The accelerated momentum in e-commerce, social mobile and daily deals will energize holiday sales, which officially launch on Black Friday. But it is unclear how that will carry over into consumer buying habits and merchant selling practices in 2012.
This emerging status quo will continue to reshape the retail and marketing experience, and even stimulate a lagging economy. While consumers charge ahead, marketers and retailers generally are not positioning themselves to take advantage of the phenomenon.
Americans will shop in greater numbers — and spend more — online the day after Thanksgiving than last year’s Black Friday, as well as throughout the holiday season, experts say. But even the biggest and savviest retailers are struggling to mine that opportunity.
Dominant retailer Wal-Mart continues to raise the bar on both sides: opening from Thanksgiving Day evening and promoting in-store layaway, while opening new pop-up stores designed to promote holiday electronics and toys purchased on its site with free shipping.
Target and other brick-and-mortar retailers are quickly following suit.
This comes amid Wal-Mart forecasting flat same-store sales growth for the year and retaining customers as they shift between physical and online storefronts. The trade-off — as it is for all retailers — is cannibalising themselves or being devoured by someone else’s stores, Wal-Mart executives say.
Despite having the most robust Internet traffic of any retailer, Wal-Mart claims less than 10% share of all online visits.
Best Buy, Loews, Home Depot, Staples, Office Depot, Costco, Walgreens, and CVS are among the biggest domestic franchises with the worst online shopping record, according to a recent analysis by 24/7. How bad is it? Even with the collapse of Circuit City, Best Buy — another tech giant that doesn’t get it — has struggled for market share, especially in key television and computing categories. It still hasn’t mastered the art of mobile consumer connections, despite its recent $1.3 billion acquisition of Carphone.
All this fumbling is woefully inconsistent with the exploding world of mobile and online commerce.
U.S. retail ecommerce holiday sales will rise 16.8% this year to $46.7 billion and comprise more than 8% of total retail sales, which will grow only 3%, according to eMarketer. Overall, e-commerce sales for the entire year will spike by nearly 17% to $195 billion, fuelled by convenience, comparison shopping and cost-savings with higher-income consumers; zealous smartphone and tablet users will lead the way.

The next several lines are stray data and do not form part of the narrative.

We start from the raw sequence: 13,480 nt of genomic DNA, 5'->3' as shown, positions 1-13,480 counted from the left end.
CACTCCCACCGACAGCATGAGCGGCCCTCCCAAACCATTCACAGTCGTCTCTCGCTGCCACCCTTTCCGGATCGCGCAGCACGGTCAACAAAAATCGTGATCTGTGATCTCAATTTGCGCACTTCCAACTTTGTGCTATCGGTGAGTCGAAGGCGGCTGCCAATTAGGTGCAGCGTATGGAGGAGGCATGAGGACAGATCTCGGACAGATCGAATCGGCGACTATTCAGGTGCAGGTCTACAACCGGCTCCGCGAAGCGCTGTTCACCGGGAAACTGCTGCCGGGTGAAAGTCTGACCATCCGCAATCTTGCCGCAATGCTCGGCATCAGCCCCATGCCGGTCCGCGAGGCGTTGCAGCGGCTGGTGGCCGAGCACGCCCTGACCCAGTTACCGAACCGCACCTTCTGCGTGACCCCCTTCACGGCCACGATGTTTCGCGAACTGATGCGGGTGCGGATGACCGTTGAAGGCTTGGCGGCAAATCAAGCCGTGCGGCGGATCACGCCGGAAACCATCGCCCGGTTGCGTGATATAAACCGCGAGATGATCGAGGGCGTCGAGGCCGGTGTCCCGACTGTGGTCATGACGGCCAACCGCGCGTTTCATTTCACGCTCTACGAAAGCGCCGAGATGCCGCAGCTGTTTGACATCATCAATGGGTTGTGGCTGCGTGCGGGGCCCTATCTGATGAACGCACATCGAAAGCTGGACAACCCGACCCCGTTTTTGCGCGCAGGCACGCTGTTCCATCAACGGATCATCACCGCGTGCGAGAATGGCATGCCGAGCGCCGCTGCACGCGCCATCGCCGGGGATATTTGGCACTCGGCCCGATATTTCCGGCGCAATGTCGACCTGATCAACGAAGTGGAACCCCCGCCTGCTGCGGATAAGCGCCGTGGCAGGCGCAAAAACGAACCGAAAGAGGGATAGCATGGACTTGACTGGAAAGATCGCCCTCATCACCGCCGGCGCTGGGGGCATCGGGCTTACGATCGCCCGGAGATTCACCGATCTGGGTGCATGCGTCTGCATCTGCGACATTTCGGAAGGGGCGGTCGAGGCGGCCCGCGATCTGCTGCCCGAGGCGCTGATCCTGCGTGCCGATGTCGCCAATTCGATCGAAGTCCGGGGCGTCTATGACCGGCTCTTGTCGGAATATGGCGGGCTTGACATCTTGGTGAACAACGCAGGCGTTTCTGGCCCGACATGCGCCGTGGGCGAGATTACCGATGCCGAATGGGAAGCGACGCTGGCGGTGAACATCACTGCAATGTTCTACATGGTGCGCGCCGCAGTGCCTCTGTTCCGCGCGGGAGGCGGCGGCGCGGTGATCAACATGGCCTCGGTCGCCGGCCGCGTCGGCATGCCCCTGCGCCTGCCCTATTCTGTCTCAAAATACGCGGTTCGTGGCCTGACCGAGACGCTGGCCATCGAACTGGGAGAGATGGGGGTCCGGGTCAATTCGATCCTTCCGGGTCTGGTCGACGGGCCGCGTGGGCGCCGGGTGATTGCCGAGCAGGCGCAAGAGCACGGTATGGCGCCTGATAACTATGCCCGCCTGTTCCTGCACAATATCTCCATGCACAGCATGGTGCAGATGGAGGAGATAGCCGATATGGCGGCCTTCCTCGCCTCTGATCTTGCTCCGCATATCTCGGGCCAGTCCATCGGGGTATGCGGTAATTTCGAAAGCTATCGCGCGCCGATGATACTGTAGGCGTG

About half of these mobile-connected consumers plan online purchases this holiday season, according to a recent PayPal-Ipsos survey, suggesting that mobile commerce has the potential to morph into a major revenue stream.
With online sales coming at the expense of in-store sales, it is difficult to project whether it can be a catalyst for overall economic growth next year. Half of one per cent growth in retail sales for October (0.5%) suggested a rebound in consumer spending, if it had not been largely driven by sales of Apple’s 4S iPhone. Economists are concerned that Americans could begin spending more on declining or stagnant earnings — a trend that cannot be sustained in stores or online.
While the strategic use of social networking on mobile-connected devices can be a masterful advantage, too many national and local marketers and retailers are cowering from that challenge. Two-thirds of all adult Internet users (or 65%) use social networking sites for friend communications and recommendations, according to the PEW Research centre.
But nearly 7 in 10 (or 68%) of global marketing officers feel prepared for the demands of social media marketing, according to a recent IBM report, and 71% feel challenged by the marketing data explosion. That is a major shortfall, since 75% of active social network users are more likely to spend heavily on music and nearly half are more likely to spend heavily on clothing, shoes and accessories.
Facilitating e-spending behaviour is a matter of how rapidly and securely mobile payments can be sold to consumers. Google’s fledgling Wallet technology continues to gain traction, with major retailers such as The Gap, Old Navy and Banana Republic, allowing shoppers to simply tap their smartphone wallet apps in-store for an instant 15% discount and transaction. The demographic involved will lend itself to social sharing and rapid viral adoption. It is the element that retailers most underestimate and fail to understand.
The need to share timely sales information and discount sales incentives makes Black Friday the perfect opportunity to experiment. Even the Salvation Army has shifted to digital donations this season, testing the use of Square, a mobile payments start-up that facilitates credit card payments on mobile devices.
Retailers and marketers that remain on the fence need only look at the obvious.
Topping the list of most-wanted holiday gifts are Apple’s iPad and iPhone, according to Nielsen. Juniper Research forecasts an explosion of the tablet market through decade’s end to 253 million units shipped in 2016 from this year’s 55 million — in addition to an estimated 67 million e-reader devices that will be sold in 2016, compared with 25 million in 2011. Consumers are already where marketers and retailers need to be.
The goal is reaching, influencing and transacting with connected consumers in relevant and empowering ways that create an economic lift. It is a sweet spot that can be a win-win for all concerned.